On June 27, Voyager issued a notice of default to Three Arrows Capital for failing to make payments on $675 million in bitcoin and stablecoin loans. The long-suffering 3AC, which was lent by most major players in the crypto market, managed $3 billion in assets. On June 29, a British Virgin Islands court ordered 3AC to liquidate its assets, deeming the firm insolvent; on the same day, the fund filed for bankruptcy.

Who Three Arrows Capital owes money to. Full list of creditors and loan amounts.

The fate of 3AC was sealed, and Voyager itself declared bankruptcy on July 5 — just four days after it suspended trading. In the lawsuit, the company said it had more than 100 000 creditors and up to $10 billion in assets.

Celsius was the next victim, filing for bankruptcy on July 13. The documents list assets between $1 billion and $10 billion, liabilities in the same range and dozens of loans worth millions of dollars each, including from companies like Alameda Research belonging to FTX exchange CEO Sam Bankman-Fried.

The market didn't spare other players either. On June 24, the CoinFLEX exchange suspended withdrawals, citing the same “extreme conditions” in a statement. On July 15, the exchange resumed withdrawals in limited mode, but customers can only withdraw 10% of the assets on their balances.

On July 4, Singapore-based crypto platform Vauld suspended withdrawals. Later, the company also filed for bankruptcy. The lawsuit found that it was unable to repay $402 million, of which 90% ($363 million) was from deposits from individual retail investors.

On July 10, Spanish crypto exchange 2gether shut down access to trading and withdrawal of funds, citing the inability to cover operating expenses due to crypto winter. Moreover, users were charged 20 euros each as a maintenance fee.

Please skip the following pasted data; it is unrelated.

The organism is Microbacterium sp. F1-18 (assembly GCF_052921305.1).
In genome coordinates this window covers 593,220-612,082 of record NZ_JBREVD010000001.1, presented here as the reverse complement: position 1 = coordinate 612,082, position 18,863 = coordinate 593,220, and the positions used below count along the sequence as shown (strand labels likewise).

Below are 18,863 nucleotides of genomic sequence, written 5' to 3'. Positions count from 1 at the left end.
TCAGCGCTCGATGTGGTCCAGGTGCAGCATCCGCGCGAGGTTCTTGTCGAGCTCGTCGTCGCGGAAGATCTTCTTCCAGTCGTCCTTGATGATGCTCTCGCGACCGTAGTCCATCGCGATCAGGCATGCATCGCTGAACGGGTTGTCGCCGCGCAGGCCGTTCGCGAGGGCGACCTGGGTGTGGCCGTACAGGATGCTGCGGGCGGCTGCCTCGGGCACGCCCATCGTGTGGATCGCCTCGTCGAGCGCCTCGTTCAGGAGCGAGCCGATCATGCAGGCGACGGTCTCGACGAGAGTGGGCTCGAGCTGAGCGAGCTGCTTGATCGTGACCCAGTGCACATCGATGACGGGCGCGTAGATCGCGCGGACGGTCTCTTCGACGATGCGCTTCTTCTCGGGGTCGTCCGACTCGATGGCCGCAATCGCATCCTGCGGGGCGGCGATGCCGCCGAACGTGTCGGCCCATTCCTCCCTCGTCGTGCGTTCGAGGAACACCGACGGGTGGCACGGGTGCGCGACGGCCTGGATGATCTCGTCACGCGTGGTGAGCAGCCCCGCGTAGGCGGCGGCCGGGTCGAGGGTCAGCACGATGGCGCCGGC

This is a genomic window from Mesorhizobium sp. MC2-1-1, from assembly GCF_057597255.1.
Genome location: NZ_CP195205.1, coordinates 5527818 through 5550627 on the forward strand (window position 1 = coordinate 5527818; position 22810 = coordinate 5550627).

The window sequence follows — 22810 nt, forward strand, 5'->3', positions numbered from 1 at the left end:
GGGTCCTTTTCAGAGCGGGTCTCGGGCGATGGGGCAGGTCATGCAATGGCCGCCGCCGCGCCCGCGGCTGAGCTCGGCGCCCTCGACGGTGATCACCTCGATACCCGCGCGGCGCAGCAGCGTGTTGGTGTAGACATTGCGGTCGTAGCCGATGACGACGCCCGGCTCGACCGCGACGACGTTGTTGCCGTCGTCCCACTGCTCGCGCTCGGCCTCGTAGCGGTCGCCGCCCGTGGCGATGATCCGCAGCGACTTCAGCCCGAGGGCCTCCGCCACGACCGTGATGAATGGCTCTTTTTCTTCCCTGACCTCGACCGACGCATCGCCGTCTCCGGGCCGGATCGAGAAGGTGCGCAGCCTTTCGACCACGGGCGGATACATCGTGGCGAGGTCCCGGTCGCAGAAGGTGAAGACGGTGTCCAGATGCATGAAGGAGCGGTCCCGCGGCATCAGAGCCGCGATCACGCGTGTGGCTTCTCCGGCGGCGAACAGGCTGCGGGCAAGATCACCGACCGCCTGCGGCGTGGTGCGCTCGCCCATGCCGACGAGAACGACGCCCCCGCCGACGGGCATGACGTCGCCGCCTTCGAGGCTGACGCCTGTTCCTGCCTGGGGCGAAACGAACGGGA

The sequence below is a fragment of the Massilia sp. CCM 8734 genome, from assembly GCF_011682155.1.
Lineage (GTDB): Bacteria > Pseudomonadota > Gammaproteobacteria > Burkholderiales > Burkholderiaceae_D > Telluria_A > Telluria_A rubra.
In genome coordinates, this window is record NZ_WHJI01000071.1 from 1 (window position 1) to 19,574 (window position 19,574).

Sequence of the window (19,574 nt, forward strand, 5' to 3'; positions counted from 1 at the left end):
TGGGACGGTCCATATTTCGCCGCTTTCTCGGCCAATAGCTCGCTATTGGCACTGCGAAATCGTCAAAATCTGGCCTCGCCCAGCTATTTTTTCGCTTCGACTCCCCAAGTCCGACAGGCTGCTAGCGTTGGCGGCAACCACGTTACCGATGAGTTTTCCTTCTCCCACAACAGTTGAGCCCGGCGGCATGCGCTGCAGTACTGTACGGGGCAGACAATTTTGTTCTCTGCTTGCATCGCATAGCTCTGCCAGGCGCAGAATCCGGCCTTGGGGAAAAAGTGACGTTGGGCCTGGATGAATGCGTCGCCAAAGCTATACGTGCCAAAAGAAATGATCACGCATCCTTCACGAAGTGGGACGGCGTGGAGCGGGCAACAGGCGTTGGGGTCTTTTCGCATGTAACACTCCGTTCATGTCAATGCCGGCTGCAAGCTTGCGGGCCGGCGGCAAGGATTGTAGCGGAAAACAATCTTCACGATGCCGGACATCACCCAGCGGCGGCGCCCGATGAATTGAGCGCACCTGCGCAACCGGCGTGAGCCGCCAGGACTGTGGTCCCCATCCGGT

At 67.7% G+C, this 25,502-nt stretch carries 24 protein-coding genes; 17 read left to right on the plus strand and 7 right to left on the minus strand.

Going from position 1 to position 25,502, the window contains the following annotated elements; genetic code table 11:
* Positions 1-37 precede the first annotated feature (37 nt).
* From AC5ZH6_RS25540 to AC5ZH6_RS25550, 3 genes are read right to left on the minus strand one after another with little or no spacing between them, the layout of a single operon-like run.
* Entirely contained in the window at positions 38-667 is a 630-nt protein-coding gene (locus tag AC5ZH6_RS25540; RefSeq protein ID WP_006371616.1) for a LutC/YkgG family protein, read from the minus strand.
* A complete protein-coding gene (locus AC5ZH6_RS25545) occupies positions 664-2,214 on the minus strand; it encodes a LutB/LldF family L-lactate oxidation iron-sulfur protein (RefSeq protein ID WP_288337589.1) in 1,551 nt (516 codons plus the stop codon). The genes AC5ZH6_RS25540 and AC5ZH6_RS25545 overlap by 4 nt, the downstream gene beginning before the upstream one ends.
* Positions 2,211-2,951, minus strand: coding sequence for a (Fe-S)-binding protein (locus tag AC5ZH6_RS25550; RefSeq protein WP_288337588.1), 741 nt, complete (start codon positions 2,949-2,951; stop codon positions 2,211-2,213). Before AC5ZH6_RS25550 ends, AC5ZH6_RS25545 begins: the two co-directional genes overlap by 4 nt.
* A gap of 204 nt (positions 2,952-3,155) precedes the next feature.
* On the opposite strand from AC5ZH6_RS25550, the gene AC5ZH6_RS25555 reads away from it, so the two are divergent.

On July 19, Legion Strategies, one of the funds of the investment company SkyBridge Capital, suspended payments amid a sharp drop in stocks and cryptocurrencies. SkyBridge's unit managed digital assets, including bitcoin, Ethereum and Algorand.

On July 20, the Zipmex exchange announced it was suspending withdrawals and trading, linking the decision to “volatile market conditions” and “financial difficulties of key business partners.” According to insiders, Zipmex suffered because of the bankruptcy of Babel Finance, a lending platform to which the exchange provided a $100 million loan.

When the crypto winter will end

The market has recovered a bit from the fall since June, but according to a report by Grayscale Investments, we can expect another 250 days of crypto winter.

According to analysts' calculations, we are in a market cycle that began in 2020, and its “winter” part began in earnest only on June 13. Grayscale calculated the date by finding the point at which most crypto assets are held below the price at which they were bought.

How the current collapse of the crypto market differs from previous ones

Based on historical analysis, Grayscale experts note that crypto market cycles last about four years, and the current cycle is already about three years and two months. This means that it could be a long time before the ice begins to melt. The researchers estimate that a bullish period for cryptocurrencies can be expected no sooner than March 2023.